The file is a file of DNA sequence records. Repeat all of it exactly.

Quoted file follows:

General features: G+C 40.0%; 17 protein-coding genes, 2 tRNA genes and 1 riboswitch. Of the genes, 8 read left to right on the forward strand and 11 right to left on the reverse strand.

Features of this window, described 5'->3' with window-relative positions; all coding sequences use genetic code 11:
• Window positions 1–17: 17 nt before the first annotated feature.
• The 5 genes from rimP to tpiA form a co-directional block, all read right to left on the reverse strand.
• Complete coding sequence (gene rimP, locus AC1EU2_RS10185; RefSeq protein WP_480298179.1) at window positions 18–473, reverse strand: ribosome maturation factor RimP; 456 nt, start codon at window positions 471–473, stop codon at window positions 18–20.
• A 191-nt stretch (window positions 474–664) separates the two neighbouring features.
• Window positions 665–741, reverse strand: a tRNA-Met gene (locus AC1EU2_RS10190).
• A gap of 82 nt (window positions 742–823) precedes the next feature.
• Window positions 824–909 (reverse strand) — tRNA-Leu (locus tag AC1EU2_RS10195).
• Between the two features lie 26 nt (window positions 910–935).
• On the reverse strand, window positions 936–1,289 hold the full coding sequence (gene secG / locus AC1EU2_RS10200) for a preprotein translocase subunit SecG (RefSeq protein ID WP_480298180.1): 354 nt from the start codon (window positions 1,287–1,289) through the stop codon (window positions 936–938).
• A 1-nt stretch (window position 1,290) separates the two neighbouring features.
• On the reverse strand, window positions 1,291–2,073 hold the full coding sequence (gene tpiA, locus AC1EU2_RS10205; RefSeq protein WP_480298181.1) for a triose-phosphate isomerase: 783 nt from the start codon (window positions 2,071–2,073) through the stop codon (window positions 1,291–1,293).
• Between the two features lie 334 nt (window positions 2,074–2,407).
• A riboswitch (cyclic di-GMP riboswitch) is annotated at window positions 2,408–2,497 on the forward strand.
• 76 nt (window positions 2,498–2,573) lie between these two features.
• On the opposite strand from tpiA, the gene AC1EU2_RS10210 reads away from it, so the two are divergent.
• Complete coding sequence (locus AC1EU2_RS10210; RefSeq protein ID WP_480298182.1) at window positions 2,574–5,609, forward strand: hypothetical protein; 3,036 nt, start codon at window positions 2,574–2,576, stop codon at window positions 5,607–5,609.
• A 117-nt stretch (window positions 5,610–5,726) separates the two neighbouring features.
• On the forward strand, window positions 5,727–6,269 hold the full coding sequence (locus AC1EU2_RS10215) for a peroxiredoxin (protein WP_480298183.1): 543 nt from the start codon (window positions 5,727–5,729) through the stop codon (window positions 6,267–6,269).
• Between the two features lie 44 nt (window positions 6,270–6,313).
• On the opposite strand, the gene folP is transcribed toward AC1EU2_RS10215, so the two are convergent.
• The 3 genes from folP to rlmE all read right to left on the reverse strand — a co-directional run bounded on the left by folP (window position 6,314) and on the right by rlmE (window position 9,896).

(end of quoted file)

General features: G+C 40.0%; 17 protein-coding genes, 2 tRNA genes and 1 riboswitch. Of the genes, 8 read left to right on the forward strand and 11 right to left on the reverse strand.

Features of this window, described 5'->3' with window-relative positions; all coding sequences use genetic code 11:
• Window positions 1–17: 17 nt before the first annotated feature.
• The 5 genes from rimP to tpiA form a co-directional block, all read right to left on the reverse strand.
• Complete coding sequence (gene rimP, locus AC1EU2_RS10185; RefSeq protein WP_480298179.1) at window positions 18–473, reverse strand: ribosome maturation factor RimP; 456 nt, start codon at window positions 471–473, stop codon at window positions 18–20.
• A 191-nt stretch (window positions 474–664) separates the two neighbouring features.
• Window positions 665–741, reverse strand: a tRNA-Met gene (locus AC1EU2_RS10190).
• A gap of 82 nt (window positions 742–823) precedes the next feature.
• Window positions 824–909 (reverse strand) — tRNA-Leu (locus tag AC1EU2_RS10195).
• Between the two features lie 26 nt (window positions 910–935).
• On the reverse strand, window positions 936–1,289 hold the full coding sequence (gene secG / locus AC1EU2_RS10200) for a preprotein translocase subunit SecG (RefSeq protein ID WP_480298180.1): 354 nt from the start codon (window positions 1,287–1,289) through the stop codon (window positions 936–938).
• A 1-nt stretch (window position 1,290) separates the two neighbouring features.
• On the reverse strand, window positions 1,291–2,073 hold the full coding sequence (gene tpiA, locus AC1EU2_RS10205; RefSeq protein WP_480298181.1) for a triose-phosphate isomerase: 783 nt from the start codon (window positions 2,071–2,073) through the stop codon (window positions 1,291–1,293).
• Between the two features lie 334 nt (window positions 2,074–2,407).
• A riboswitch (cyclic di-GMP riboswitch) is annotated at window positions 2,408–2,497 on the forward strand.
• 76 nt (window positions 2,498–2,573) lie between these two features.
• On the opposite strand from tpiA, the gene AC1EU2_RS10210 reads away from it, so the two are divergent.
• Complete coding sequence (locus AC1EU2_RS10210; RefSeq protein ID WP_480298182.1) at window positions 2,574–5,609, forward strand: hypothetical protein; 3,036 nt, start codon at window positions 2,574–2,576, stop codon at window positions 5,607–5,609.
• A 117-nt stretch (window positions 5,610–5,726) separates the two neighbouring features.
• On the forward strand, window positions 5,727–6,269 hold the full coding sequence (locus AC1EU2_RS10215) for a peroxiredoxin (protein WP_480298183.1): 543 nt from the start codon (window positions 5,727–5,729) through the stop codon (window positions 6,267–6,269).
• Between the two features lie 44 nt (window positions 6,270–6,313).
• On the opposite strand, the gene folP is transcribed toward AC1EU2_RS10215, so the two are convergent.
• The 3 genes from folP to rlmE all read right to left on the reverse strand — a co-directional run bounded on the left by folP (window position 6,314) and on the right by rlmE (window position 9,896).